Case discussion: How would you treat this patient? [14 May]

This lesion was on a patient’s arm, and the patient reported change over the preceding few months. No other lesion like this was seen. What is your assessment of the clinical and dermoscopic pictures, and what would you do next? 

Case discussion      Case discussion

Update:

These are the results from the pathology report. What is your conclusion and what are the next steps you would take to treat this patient?

Location: posterior arm
Patient: Fitzpatrick skin type 1. The patient had noted this lesion to be changing over a few months. There were no other lesions like it. 

Microscopic:
Sections are of skin to mid-deep dermis.  There is superficial spreading malignant melanoma:
TYPE – Superficial spreading
CELL TYPE – Epithelioid, severe cytological atypia.
PIGMENT – Sparse
ULCERATION – Not identified
CLARK LEVEL – Focal early dermal involvement with a few cells within papillary dermis, Clark level 2.
BRESLOW THICKNESS – 0.15mm
MITOTIC RATE – No dermal mitotic figures identified.
TUMOUR INFILTRATING LYMPHOCYTES – Mild.
REGRESSION – No significant regression fibrosis.
PERINEURAL OR LYMPHOVASCULAR INVASION – Not identified
SATELLITE DEPOSITS – Not identified
PRE-EXISTING NAEVUS – Not identified 

Summary:
SKIN SHAVE, R ARM:
–  SUPERFICIAL SPREADING, MALIGNANT MELANOMA
–  CLARK LEVEL 2, BRESLOW THICKNESS 0.15MM
–  SUPERFICIAL SPREADING, MALIGNANT MELANOMA
–  CLARK LEVEL 2, BRESLOW THICKNESS 0.15MM
–  MARGIN CLEARANCE 0.5MM, WIDE EXCISION RECOMMENDED

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14 comments on “Case discussion: How would you treat this patient? [14 May]

  1. there are asymmetry in colour, bit blurry picture for me. Because of history of change I will do 2mm excisional biopsy.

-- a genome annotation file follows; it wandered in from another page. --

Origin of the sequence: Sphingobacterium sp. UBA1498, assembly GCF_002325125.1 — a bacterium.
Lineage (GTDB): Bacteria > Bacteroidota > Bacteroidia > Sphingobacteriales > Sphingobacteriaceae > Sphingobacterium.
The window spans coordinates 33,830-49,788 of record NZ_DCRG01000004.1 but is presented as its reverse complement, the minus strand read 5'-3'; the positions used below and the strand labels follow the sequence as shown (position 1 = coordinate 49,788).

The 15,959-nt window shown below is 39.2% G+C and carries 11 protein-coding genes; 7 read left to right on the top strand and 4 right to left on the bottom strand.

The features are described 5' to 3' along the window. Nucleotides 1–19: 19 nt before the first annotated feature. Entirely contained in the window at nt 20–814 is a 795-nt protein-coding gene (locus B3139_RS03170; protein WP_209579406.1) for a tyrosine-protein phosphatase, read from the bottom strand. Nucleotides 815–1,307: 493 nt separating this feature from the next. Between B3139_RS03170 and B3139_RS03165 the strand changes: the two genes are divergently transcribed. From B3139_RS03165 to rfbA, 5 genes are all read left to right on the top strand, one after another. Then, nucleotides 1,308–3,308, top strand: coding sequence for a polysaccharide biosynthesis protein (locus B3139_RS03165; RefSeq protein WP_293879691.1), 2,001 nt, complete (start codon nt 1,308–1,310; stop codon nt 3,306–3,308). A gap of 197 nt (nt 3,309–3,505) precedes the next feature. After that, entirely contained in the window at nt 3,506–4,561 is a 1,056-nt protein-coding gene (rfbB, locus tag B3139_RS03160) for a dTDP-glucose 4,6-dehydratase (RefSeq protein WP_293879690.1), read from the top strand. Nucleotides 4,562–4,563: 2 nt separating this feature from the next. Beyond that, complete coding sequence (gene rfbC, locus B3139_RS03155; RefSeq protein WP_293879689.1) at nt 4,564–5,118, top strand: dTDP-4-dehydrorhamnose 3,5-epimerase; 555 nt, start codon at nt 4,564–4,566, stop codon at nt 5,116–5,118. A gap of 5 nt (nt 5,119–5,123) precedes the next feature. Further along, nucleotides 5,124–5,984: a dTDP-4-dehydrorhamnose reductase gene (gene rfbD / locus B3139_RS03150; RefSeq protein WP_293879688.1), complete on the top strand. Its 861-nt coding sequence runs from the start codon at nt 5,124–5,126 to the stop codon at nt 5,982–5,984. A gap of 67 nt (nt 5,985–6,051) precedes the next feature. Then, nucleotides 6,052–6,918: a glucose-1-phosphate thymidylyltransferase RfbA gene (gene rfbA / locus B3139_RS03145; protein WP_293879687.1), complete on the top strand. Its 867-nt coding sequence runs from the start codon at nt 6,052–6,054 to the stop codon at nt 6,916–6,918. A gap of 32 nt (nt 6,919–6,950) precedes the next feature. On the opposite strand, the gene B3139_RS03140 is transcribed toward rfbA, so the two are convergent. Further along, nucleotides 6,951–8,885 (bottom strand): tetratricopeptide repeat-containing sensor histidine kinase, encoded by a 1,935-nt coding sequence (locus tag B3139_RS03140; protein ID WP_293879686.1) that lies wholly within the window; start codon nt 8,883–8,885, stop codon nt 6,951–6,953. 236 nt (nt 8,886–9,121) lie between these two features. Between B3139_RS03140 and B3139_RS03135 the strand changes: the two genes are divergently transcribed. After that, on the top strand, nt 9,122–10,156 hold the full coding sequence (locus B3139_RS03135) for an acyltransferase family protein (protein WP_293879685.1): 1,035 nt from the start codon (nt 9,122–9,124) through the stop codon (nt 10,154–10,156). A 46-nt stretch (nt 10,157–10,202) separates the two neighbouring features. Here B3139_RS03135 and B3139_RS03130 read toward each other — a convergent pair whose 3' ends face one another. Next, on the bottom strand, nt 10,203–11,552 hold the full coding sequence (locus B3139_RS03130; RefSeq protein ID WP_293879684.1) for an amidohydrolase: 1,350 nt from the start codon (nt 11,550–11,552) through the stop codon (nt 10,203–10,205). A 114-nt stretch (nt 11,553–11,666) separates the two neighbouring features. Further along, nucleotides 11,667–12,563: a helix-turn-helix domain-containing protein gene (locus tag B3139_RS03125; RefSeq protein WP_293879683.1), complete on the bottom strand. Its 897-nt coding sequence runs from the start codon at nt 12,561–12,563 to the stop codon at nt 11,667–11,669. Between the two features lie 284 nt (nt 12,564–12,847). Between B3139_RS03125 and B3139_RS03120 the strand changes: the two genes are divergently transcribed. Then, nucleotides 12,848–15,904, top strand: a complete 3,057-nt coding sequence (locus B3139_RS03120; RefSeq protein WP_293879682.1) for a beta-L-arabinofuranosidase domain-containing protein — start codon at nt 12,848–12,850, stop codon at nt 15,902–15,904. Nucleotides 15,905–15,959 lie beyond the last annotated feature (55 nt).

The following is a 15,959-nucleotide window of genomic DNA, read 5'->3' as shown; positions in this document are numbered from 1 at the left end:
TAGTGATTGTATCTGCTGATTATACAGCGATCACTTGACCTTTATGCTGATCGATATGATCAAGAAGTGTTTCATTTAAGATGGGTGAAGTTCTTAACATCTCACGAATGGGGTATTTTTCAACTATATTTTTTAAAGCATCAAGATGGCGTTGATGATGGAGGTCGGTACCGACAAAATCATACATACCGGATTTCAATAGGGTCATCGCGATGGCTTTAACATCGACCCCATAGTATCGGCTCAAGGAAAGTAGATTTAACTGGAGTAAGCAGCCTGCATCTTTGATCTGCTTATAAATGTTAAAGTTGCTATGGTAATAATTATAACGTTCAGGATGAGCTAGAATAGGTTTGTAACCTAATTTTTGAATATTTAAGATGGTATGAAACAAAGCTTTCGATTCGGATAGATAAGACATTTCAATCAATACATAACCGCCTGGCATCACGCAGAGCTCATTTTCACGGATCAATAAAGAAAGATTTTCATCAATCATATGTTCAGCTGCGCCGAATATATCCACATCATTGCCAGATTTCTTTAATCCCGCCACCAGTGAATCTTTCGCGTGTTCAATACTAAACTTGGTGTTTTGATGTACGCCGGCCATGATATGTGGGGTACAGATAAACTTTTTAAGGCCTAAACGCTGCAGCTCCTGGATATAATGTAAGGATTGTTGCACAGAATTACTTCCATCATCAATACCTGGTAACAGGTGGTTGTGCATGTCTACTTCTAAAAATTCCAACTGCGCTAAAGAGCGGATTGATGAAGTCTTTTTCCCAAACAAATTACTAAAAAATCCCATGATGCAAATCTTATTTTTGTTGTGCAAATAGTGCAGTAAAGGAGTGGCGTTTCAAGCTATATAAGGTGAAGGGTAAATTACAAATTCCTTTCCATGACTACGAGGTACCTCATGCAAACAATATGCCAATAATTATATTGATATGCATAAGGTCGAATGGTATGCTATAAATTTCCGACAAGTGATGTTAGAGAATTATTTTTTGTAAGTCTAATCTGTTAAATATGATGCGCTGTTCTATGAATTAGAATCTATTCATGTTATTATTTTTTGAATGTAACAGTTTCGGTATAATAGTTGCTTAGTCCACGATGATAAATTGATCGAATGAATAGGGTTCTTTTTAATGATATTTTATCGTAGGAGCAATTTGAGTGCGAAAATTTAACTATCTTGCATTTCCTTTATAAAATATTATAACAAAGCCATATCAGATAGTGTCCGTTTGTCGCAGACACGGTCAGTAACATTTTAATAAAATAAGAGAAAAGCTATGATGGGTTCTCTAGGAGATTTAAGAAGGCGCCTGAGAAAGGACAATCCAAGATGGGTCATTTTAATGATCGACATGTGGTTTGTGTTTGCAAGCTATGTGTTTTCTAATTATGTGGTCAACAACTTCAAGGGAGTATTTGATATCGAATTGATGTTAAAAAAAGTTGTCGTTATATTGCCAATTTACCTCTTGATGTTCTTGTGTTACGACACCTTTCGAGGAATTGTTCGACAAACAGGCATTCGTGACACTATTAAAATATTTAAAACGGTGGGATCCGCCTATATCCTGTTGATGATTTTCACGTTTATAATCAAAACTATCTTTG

2. This is a moderately dysplastic nevus, can be observed for 4 months and reassesed for changes. No concerning features for excision at this stage. What is the age of the patient ?

  3. The lesion is definitely choatic with no clue. The red dotted blood vessles with no clear pigemted network could be a hint to pigmented BCC or SCC. Recent change will need excision with 2 mm margin or a shave biopsy .

  4. No pigment network nor clues. I would excise with 2 mm margin based on the recent history of change.

  5. I’ve seen those dot blood vessels in most IECs.
    Biopsy ,probably excisional anyway because of atypia.

  6. The history is concerning, as is the fact the this is the only lesion of its’ type on the patient. Macroscopically it is multicoloured and irregular in shape. Dermatoscopy shows it is structureless, with multiple colours, dot vessels and perhaps some grey clods at 10-11 o’clock and 6 o’clock. With the history of change and these dermatoscopic findings, the lesion should be excised with a 2mm margin.

  7. asymmetry, variegated colors and dot vessels- looks suspicious; will excise with 3 mm clinical margins

  8. I like Bronwyn’s analysis. For me, even though we have little history, change of this nature in an adult with what seems to be normal skin mandates excision, even before using the dermoscope. I ask – what is the differential? Dermoscopy for me makes this a melanoma – the vessels.

  9. Hello fellow Skin Cancer Doctors,
    I have started to do more shave biopsies for my lesions and would like someone to advise me as how to obtain some aluminium tri chloride for haemoatasis. Collin during one of the courses mentioned the content of commercially available antiperspirant is the same thing. I have tried using one of the brands from Coles but it did not achieve haemastasis that I want. Anyone who is an expert on this, please advise. Much appreciated

    1. Hi Dr. Lim, On behalf of Doctor Colin Armstrong (Presenter of the Advanced Certificate of Skin Cancer Medicine and Skin Cancer Doctor at the Redcliffe Skin Cancer Centre): “All we do at Redcliffe is buy the Driclor brand from the chemist. You get AlCl3 60ml in a roll-on bottle. We just decant the contents into a sterile container (eg: urine spec jar). You can mangle the roll-on top to get at the contents or just push an 18g needle into the bottom of the bottle and draw up with syringe. Or you can put another needle into the top of the bottle so it drains faster.”

      1. Hi Abinaya,
        Thank you for your advice. I could not see your reply till now. I am thrilled. Will head off to get one right away.
        Much appreciated.
        Annie

      2. My nurse one day just picked up the Driclor roll-on, held it upside down and squeezed it firmly – few drops nicely dripped down, aimed on a cotton bud – no touch, very clean. I keep the Driclor in it`s original pack now and `just squeeze it`.